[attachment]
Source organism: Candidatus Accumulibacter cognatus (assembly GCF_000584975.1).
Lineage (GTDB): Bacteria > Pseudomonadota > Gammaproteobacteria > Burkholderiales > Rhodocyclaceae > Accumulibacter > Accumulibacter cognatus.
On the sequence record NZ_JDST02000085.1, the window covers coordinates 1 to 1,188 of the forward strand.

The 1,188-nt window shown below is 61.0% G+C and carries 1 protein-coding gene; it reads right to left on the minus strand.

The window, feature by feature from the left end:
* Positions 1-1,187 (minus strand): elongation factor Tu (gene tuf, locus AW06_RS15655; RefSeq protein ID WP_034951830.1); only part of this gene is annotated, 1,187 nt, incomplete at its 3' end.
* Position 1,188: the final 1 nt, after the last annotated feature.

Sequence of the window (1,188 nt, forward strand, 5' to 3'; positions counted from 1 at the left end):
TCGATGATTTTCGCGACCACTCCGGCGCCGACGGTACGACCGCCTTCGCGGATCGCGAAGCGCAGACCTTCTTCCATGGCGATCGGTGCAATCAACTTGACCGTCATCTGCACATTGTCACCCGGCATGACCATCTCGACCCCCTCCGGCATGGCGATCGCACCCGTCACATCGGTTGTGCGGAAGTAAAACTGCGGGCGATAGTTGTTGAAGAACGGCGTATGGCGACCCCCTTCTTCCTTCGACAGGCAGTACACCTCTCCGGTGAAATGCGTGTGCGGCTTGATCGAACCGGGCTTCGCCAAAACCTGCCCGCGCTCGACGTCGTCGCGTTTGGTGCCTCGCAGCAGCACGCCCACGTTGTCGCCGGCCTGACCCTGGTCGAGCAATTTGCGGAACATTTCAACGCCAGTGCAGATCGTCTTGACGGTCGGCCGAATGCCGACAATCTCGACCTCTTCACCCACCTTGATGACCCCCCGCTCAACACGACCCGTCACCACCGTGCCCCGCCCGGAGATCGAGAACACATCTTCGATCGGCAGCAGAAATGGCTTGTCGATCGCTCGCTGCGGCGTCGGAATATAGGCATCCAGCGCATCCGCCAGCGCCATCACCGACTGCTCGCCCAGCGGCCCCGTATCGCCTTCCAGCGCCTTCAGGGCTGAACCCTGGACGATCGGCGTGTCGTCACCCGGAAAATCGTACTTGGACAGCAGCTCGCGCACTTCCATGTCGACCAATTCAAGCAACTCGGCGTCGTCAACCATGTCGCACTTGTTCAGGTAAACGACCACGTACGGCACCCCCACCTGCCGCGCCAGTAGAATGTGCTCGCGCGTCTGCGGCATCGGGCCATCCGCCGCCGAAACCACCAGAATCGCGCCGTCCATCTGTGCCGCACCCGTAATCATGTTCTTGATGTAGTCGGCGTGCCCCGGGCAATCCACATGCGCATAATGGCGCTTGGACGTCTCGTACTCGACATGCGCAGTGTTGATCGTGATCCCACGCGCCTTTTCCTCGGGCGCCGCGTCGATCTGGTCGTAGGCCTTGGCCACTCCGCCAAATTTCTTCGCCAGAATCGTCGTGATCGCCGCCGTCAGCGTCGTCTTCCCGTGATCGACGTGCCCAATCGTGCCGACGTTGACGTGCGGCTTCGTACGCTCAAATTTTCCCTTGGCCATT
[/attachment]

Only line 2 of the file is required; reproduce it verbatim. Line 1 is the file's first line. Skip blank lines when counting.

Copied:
Lineage (GTDB): Bacteria > Pseudomonadota > Gammaproteobacteria > Burkholderiales > Rhodocyclaceae > Accumulibacter > Accumulibacter cognatus.